World chess champion Magnus Carlsen can think five to ten moves ahead, with about five variations on each of those. I can barely figure out my move, much less the response of my opponent. I guess I have the element of surprise going for my chess game.
Hockey great Wayne Gretzky is quoted saying: “A good hockey player plays where the puck is. A great hockey player plays where the puck is going to be.”
The ability to see the future and then make it happen is an element of success. In business we have the opportunity to do that with our personnel decisions. In fact, we have the responsibility to do that. Without the right people and skill-sets we cannot create the vision we seek.
Studies report that a majority of organizations believe succession planning is of utmost importance, yet few prioritize it or (self-described) do it well. The vast majority slip into replacement planning; e.g., “We have an opening coming. Who should we put in that role?”
As with Carlsen and Gretzky, the best make decisions based on the strategy for the future. That is succession planning. With my chess game, it’s one move at a time. That is replacement planning.
Succession planning is tied to the business strategy. It always proactively addresses key roles and responsibilities, and any anticipated or needed departures. It identifies new capabilities that the organization must obtain, and ensures they are in place.
Replacement planning is short term decisions about how to fill a known opening. It has little if any relationship with strategy. Consider succession planning forward-looking and replacement planning now-looking.
As the fast-talking guy says at the end of every financial advertisement, past performance is no indicator of future performance. In our case, it is because the requisite behaviors are often vastly different. The job of yesterday’s facility manager, IT director, or product development engineer bears little resemblance to the requirements of those in 2020.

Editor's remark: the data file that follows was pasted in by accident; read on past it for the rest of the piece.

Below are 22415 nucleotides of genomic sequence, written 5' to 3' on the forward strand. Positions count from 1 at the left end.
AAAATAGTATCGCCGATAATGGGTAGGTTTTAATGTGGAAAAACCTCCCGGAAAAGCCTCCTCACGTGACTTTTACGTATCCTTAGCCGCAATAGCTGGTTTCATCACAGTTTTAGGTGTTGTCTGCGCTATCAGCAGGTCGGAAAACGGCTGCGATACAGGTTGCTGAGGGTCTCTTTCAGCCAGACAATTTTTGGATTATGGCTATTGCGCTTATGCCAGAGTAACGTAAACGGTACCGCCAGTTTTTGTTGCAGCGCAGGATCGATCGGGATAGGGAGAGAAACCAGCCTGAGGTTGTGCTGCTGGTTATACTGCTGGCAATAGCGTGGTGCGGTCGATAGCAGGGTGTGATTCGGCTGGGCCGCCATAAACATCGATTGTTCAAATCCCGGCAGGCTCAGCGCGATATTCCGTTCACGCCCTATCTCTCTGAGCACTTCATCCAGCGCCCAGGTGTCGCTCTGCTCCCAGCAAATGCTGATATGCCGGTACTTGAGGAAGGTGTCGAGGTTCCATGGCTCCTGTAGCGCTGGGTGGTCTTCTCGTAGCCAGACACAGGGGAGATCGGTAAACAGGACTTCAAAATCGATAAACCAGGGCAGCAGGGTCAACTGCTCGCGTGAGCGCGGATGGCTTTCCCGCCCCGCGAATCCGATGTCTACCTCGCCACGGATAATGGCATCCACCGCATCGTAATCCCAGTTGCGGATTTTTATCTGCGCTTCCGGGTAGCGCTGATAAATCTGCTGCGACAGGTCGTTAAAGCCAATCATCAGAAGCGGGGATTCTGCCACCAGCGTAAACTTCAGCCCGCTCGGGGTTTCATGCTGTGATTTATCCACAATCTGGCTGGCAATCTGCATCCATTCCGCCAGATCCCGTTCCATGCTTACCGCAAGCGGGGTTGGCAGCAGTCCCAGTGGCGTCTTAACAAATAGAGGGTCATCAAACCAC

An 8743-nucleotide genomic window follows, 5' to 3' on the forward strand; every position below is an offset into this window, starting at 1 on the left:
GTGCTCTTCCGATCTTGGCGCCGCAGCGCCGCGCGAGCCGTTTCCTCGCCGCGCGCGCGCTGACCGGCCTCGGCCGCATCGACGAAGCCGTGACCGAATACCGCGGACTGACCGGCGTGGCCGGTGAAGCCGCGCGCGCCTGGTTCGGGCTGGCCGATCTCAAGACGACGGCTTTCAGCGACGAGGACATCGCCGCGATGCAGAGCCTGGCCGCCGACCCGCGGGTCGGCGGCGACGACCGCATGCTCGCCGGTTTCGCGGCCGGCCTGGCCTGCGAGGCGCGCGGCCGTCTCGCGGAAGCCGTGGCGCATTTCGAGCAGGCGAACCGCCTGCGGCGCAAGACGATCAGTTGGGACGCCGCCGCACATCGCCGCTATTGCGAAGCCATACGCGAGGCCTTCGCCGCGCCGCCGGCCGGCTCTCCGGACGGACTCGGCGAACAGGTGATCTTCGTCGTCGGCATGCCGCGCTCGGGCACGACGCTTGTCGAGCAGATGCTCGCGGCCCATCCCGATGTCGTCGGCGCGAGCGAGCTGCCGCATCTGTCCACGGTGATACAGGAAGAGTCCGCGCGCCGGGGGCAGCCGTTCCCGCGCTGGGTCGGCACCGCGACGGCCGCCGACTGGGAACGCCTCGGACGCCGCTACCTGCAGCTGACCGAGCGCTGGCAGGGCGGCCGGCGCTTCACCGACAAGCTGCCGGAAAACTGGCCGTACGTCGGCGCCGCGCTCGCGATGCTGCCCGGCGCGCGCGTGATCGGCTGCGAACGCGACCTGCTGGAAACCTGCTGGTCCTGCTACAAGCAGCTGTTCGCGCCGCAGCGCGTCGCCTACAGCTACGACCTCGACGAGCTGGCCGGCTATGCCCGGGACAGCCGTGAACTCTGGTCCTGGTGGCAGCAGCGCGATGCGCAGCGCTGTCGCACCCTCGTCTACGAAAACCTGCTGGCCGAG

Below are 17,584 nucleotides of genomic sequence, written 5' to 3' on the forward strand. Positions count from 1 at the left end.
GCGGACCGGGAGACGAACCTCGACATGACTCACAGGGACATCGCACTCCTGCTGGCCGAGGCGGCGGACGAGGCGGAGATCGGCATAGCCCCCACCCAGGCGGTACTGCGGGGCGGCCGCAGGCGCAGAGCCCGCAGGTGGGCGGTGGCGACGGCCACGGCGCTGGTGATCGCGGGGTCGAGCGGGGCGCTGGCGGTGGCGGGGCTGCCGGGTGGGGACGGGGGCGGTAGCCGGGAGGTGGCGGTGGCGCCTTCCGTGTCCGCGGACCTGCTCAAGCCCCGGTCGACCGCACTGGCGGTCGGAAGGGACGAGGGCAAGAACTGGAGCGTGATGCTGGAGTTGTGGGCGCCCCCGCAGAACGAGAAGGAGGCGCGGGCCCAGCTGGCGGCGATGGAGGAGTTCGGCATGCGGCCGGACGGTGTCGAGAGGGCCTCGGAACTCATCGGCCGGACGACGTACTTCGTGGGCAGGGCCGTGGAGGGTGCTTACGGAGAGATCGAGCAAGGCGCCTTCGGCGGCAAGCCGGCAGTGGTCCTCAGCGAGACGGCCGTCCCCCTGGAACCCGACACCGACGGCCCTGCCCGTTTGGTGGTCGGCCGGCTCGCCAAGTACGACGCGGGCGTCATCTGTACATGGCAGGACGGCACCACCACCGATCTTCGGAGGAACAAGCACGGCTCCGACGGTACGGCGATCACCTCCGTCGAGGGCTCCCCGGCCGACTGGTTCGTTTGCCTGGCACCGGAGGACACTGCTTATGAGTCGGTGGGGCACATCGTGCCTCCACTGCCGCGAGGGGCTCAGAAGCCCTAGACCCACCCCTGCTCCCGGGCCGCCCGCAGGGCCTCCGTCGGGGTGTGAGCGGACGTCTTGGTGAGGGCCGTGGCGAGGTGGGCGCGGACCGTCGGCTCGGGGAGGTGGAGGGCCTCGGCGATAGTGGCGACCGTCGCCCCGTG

I’ve advised top executives NOT to promote people based on past performance, but rather how well they would fit with future, desired performance. That’s why promoting your best salesperson to sales manager usually ruins two jobs. Most salesmen work best in autonomy, while a sales manager cannot afford to do that.
As manufacturing moves toward more automation, data capture and analytics and the Industrial Internet of Things (IIoT), expectations and potential of every role in the company change.
Walmart is now requiring some suppliers to begin using blockchain. Yes, the same Walmart that drove much of barcoding and RFID. If traceability is important in your industry, blockchain is coming soon to a supply chain near you.
In many cases, we don’t understand what the new specialists actually do. What’s a data scientist vs. a business analyst vs. a data manager vs. a data analyst? Knowing where to begin is part of succession planning. Hiring someone just to get started is both replacement planning, and unlikely to have a happy ending for either party.
Without a real business strategy – not just sales and market targets – and without an operations strategy – not simply reactionary efforts of “get order, fill order”—succession planning may be in your future, but it’s not your current condition.
Did you ever consider succession planning a core competency that your manufacturing company must develop? Without both a business and an operations strategy to anchor decision-making, replacement planning is your future—for as long as that is.
The economic world is changing faster than many leaders and employees can adjust. It’s not enough to develop human resources to meet today’s needs.
We have to skate to where the puck is going to be.
As published by AME Target Magazine